In Escondido, California, Hot Rods & Custom Stuff proprietor Randy Clark has enjoyed a long, prolific run as a builder of hot rods, customs, classics, and of course custom classic trucks. The building and maintenance of customer projects is done for deep-seated sentimental reasons at times. That said, there is no stronger, more sentimental example than Randy’s own father’s ’41 Ford pickup. Truth be told, this truck is really a clone of its predecessor, which Randy’s father, Paul W. Clark, used as his daily driver from 1950 to 1970. As Randy vividly recalls, “It was red with yellow wheels and it would go 90 mph in second gear. It had a hot rod flathead with Lincoln Zephyr gears. It was dad’s truck and I was ridin’ shotgun as often as possible. That truck inspired my love for all cars.”
As the story goes, in 1970 the first ’41 was retired and relegated to an outdoor resting place at the Clark family ranch where it sadly deteriorated over time. The clone seen here has a history with the Clarks as well, having been rebuilt end to end, twice during its own term of service, which began in 1977.
Even in its current incarnation, the pickup’s frame remains essentially stock, only this time re-riveted as necessary by Randy. Suspension up front consists of a dropped Ford axle, Durant monoleaf spring and Bilstein shocks to tame the savage streets of Escondido. Bringing up the rear is a stock ’41 Ford banjo rearend and radius rods, also suspended by a Durant monoleaf spring and Bilsteins, while Wilson Welding Lincoln-style backing plates and stock Ford drums provide an adequate whoa-to-go ratio for a 59A mill (the one the truck was born with), all hopped up by H&H Flatheads of La Crescenta, California. Backing H&H’s powerful package is a stock, column-shifted ’41 three-speed “standard” transmission, last rebuilt at HR&CS by Jim Sheridan.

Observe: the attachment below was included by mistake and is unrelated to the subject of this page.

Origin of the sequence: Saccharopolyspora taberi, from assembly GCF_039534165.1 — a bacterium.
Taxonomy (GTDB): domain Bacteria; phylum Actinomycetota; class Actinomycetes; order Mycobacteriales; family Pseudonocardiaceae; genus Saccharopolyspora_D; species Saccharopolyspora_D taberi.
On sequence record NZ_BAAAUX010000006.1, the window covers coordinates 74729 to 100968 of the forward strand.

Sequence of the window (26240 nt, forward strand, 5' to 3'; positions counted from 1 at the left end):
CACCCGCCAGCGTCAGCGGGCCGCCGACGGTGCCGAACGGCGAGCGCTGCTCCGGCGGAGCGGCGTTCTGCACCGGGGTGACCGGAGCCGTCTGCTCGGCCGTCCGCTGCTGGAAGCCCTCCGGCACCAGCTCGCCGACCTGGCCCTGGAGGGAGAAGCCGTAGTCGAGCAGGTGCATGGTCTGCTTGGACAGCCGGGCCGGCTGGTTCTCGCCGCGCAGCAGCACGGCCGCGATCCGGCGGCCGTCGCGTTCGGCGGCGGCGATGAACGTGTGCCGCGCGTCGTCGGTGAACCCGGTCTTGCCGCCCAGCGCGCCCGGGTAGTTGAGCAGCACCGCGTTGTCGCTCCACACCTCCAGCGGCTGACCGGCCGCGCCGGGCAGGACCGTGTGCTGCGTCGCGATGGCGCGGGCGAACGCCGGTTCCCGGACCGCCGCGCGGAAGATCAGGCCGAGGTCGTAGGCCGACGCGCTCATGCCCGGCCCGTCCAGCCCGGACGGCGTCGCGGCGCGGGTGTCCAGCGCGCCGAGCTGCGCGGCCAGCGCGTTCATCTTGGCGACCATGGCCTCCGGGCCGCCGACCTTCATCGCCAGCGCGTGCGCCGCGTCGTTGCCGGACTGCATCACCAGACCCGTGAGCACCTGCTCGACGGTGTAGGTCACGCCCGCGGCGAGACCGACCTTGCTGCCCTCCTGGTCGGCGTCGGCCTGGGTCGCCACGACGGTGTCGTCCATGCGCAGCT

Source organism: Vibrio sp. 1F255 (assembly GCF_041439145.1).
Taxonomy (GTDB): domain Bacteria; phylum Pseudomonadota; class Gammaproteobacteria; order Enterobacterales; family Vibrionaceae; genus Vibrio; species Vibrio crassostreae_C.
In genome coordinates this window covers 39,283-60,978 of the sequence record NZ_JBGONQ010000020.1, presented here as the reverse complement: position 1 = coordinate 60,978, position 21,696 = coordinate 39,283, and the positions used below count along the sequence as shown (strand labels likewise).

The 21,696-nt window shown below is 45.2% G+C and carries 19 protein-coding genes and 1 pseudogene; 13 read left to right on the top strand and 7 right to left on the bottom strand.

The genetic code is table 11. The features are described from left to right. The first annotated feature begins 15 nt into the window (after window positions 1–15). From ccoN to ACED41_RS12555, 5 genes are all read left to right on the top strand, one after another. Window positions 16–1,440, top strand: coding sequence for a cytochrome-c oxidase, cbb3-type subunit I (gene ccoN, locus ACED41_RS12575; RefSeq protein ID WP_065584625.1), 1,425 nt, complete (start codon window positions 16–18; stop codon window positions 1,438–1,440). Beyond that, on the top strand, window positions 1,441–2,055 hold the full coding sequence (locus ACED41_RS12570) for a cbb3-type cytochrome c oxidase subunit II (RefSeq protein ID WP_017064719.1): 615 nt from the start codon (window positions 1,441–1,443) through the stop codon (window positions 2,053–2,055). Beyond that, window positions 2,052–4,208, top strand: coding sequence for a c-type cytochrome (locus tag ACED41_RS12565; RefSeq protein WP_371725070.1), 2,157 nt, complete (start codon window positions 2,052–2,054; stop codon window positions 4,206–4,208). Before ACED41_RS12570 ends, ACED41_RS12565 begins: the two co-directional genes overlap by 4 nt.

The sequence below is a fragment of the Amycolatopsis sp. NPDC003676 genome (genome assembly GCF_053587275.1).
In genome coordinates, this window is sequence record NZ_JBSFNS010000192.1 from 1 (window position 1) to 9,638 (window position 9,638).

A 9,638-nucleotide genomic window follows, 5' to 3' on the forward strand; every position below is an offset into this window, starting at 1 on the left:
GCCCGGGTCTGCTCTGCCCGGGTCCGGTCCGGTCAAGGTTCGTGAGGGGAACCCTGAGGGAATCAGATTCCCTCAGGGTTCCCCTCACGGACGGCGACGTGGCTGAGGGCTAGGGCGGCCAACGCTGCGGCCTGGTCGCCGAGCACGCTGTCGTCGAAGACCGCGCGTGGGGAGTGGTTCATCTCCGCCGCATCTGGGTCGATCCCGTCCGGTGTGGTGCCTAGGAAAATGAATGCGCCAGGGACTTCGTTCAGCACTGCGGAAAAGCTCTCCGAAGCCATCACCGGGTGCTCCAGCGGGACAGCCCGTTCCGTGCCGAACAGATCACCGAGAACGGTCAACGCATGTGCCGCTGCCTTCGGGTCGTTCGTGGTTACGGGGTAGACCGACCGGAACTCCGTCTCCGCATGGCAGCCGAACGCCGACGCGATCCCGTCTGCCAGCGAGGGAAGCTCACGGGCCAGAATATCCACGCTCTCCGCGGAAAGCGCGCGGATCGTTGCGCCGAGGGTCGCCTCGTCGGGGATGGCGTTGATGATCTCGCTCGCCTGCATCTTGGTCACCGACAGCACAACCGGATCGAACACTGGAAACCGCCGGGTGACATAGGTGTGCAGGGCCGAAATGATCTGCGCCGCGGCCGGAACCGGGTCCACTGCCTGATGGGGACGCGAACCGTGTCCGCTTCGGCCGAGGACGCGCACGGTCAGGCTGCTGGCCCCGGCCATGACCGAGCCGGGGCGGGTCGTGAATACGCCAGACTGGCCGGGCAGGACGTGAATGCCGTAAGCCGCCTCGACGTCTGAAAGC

Because this is, after all, a tale best told by someone who’d been there and done that, let us now turn the storytellin’ over to Randy.
“At age 51 Dad was diagnosed with cancer, and the prognosis wasn’t good. He struggled through two or three years of operations and radiation. One day while visiting with my dad at his ranch, he mentioned that he wished his old ’41 pickup was running ’cause he really missed driving it.
Aside from deletion of the stock spare tire hanger and the leaded-in-rear cab seam, there are no body modifications to speak of. The deep reflections in the PPG topcoats all but speak for themselves as the fit and finish throughout is nothing short of superb.
“Dad had never before asked, nor even hinted that he wished to have his ’41 running again. I called my brother and we hatched a plan to find a ’41 Ford pickup and restore it for our dad. A Christmas present it was to be! The problem was; it was the middle of August. We located one in Chino, California, went and got it, and the race was on to get it rebuilt and roadworthy with only four months ’til Christmas.
“My friend, Bob Goff offered to help. We tore the truck apart and rebuilt the brakes, suspension, trans and radiator—all of the mechanical stuff to make it safe. Pretty would come later!
On Randy’s request, the crackly...
On Randy’s request, the crackly block of the pickup’s original 59A was salvaged. A stock crank and .060-over pistons now add up to 247 cubic inches. The camshaft of choice carries a .355-lift and 274-degree duration, which further benefits from adjustable lifters. Intake is Thickstun and exhaust begins with Fenton.
As a fitting tribute, the...
As a fitting tribute, the ’70s-vintage, personalized California license plate continues to bear the initials of Paul W. Clark.
The pickup rolls on painted...
The pickup rolls on painted steelies—a combination of original 16x4 1/2 and Wheel Vintiques 16x6, manually mounted with Firestone bias-ply rubber from Coker Tire.